In my early years of teaching middle school students I found that I was consistently expecting too much of them. Things that I thought were second nature, like how to handle a brush, were not so intuitive after all. Of course I could have just let them mess around with brush and paint until they figured it out, but that leads to an awfully lot of frustration, and I wanted these kids to feel that art was something that they COULD do.
As a result I developed a series of brush exercises that I’m going to begin sharing with you today.
Materials: We did these on 4”x5” card stock, using 1/2 and 3/4 inch bristle brushes, blue and white tempera paint and a little bit of acrylic medium. Tempera paint with acrylic medium is always my preference with this age student because it doesn’t dry too quickly, is water soluble, and the acrylic medium improves its durability and gives it a nice finish. When we covered prepared palettes with Press and Seal the mixed colors would even last over the week-end and be ready for our next session.
Preparation: For the first of many times, I told the students that an artist never paints with just one hue. Everything has at least a light, a medium, and a dark. Therefore, they put a puddle of pure blue on their plastic palette and then mixed a puddle of very light blue and another medium blue. They also added a puddle of pure white.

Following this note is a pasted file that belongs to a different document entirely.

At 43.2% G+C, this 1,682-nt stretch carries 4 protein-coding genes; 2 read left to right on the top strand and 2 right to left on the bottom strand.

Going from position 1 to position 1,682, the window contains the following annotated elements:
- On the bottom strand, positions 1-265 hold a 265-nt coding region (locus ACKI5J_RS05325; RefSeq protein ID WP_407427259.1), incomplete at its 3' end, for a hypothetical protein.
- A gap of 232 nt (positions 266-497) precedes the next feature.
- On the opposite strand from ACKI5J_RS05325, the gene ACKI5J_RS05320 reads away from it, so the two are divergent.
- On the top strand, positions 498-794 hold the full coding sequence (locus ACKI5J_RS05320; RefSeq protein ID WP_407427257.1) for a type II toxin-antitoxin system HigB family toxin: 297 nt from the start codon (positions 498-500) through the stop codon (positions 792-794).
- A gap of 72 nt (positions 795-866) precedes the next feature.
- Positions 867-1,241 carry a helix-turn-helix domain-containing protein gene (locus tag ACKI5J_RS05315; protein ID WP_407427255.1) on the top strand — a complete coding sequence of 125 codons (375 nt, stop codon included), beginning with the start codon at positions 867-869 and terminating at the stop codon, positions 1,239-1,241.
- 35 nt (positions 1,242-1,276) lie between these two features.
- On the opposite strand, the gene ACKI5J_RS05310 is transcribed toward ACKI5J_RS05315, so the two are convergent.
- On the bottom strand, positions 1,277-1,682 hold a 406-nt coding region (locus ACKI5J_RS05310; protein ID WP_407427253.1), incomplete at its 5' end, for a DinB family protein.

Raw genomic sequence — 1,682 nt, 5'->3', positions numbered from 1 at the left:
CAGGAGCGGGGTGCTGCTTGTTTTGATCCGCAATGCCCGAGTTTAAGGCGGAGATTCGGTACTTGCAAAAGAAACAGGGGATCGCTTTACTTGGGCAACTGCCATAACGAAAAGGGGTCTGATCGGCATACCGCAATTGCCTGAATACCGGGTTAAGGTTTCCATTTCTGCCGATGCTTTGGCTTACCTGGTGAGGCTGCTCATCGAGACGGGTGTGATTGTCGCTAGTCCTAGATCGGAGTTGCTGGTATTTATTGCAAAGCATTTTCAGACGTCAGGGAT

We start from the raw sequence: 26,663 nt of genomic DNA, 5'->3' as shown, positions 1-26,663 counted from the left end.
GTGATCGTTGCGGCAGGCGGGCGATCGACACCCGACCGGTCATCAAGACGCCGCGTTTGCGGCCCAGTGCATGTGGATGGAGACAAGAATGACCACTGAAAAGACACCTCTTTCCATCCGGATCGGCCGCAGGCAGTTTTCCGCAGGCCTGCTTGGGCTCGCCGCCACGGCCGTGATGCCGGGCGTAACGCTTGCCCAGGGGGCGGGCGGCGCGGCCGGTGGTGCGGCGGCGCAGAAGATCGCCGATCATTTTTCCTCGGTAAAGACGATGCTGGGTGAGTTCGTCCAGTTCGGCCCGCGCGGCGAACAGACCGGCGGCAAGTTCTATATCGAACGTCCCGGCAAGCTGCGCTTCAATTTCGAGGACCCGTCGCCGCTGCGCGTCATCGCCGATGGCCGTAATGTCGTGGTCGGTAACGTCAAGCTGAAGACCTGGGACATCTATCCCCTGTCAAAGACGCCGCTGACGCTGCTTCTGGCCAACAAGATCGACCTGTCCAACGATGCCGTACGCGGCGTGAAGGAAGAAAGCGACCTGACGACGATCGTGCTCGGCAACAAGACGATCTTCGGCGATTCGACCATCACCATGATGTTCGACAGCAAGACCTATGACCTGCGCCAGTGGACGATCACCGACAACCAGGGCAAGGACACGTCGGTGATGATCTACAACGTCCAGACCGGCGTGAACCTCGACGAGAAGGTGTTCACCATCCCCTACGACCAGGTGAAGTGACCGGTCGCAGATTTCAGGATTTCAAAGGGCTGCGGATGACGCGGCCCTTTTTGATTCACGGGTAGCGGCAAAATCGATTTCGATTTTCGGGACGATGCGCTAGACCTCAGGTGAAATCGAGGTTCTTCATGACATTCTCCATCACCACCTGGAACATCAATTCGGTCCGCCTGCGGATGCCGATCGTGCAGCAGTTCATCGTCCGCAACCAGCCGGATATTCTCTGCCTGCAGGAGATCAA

Exercise 1 — Blended Graduation (upper left). Starting at the top with the darkest blue and a touch of acrylic medium and using the widest side of the brush, the student paints wide horizontal strokes down about a fourth of the paper, pinch cleans the brush (no water) and switches to the next lightest hue being careful to blend between the two hues. They then move to the next lightest hue adding a little more acrylic medium every time they switch hues. Finally, they finish with pure white which isn’t really pure with the blue in the brush and on the paper. I tell them that this could be used to paint a sky and take them outside for a 30-second field trip to LOOK at the sky. They had never noticed that it was darker directly above and faded toward the horizon.
Exercise 2 — Horizontal Application (upper right). This time they use the narrow side of the brush and avoid over blending. We might use this technique when painting water or some kinds of clouds. I stress the importance of keeping the strokes very horizontal, as thin as possible, and the hues distinct.
Exercise 3 — Vertical Application (lower left). This is done just like exercise 2 except up and down. I had to watch that they didn’t turn the paper side ways and repeat the horizontal streaks. These exercises are valuable for developing eye-hand coordination and the muscular control to handle the brush in a variety of ways. If done with different colors this technique would be useful for tree trunks in a woods or tall grass, but mostly it is just developmental.
Exercise 4 — Random Application (lower right). This one is a little more tricky, but it is very useful for masses of bushes, clouds, or tree foliage. We use the wide side of the 1/2 inch brush and apply the paint in short x-marks turning the wrist so that we are using both sides of the brush. It is meant to look random without looking scribbly.
I’ve got two more brush work exercises to share with you next time. I hope these are a help to you with your own students.T